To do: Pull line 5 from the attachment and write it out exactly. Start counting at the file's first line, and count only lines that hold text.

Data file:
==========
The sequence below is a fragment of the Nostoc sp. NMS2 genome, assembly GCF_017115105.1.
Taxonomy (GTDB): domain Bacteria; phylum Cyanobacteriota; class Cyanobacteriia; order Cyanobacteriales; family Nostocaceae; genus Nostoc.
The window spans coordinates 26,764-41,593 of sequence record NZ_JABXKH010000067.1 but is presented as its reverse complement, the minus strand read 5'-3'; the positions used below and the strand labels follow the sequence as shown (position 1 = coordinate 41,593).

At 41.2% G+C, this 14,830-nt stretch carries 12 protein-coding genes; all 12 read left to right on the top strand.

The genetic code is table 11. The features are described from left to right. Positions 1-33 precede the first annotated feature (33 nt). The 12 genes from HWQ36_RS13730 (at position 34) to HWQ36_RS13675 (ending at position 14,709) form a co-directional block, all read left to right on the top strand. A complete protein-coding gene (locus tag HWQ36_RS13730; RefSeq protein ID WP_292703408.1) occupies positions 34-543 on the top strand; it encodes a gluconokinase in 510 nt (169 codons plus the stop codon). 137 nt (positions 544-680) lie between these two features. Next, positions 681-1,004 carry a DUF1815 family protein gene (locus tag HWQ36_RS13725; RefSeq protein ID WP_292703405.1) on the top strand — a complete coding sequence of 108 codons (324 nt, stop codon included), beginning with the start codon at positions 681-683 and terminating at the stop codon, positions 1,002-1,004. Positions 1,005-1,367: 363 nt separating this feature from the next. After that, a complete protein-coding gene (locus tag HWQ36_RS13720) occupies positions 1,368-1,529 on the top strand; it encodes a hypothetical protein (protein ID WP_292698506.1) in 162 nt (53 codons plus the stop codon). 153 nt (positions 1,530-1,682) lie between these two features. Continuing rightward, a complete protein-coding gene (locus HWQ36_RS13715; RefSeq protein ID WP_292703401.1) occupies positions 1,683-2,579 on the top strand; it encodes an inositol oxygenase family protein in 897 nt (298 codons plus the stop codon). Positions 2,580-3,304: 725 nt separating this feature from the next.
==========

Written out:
The genetic code is table 11. The features are described from left to right. Positions 1-33 precede the first annotated feature (33 nt). The 12 genes from HWQ36_RS13730 (at position 34) to HWQ36_RS13675 (ending at position 14,709) form a co-directional block, all read left to right on the top strand. A complete protein-coding gene (locus tag HWQ36_RS13730; RefSeq protein ID WP_292703408.1) occupies positions 34-543 on the top strand; it encodes a gluconokinase in 510 nt (169 codons plus the stop codon). 137 nt (positions 544-680) lie between these two features. Next, positions 681-1,004 carry a DUF1815 family protein gene (locus tag HWQ36_RS13725; RefSeq protein ID WP_292703405.1) on the top strand — a complete coding sequence of 108 codons (324 nt, stop codon included), beginning with the start codon at positions 681-683 and terminating at the stop codon, positions 1,002-1,004. Positions 1,005-1,367: 363 nt separating this feature from the next. After that, a complete protein-coding gene (locus tag HWQ36_RS13720) occupies positions 1,368-1,529 on the top strand; it encodes a hypothetical protein (protein ID WP_292698506.1) in 162 nt (53 codons plus the stop codon). 153 nt (positions 1,530-1,682) lie between these two features. Continuing rightward, a complete protein-coding gene (locus HWQ36_RS13715; RefSeq protein ID WP_292703401.1) occupies positions 1,683-2,579 on the top strand; it encodes an inositol oxygenase family protein in 897 nt (298 codons plus the stop codon). Positions 2,580-3,304: 725 nt separating this feature from the next.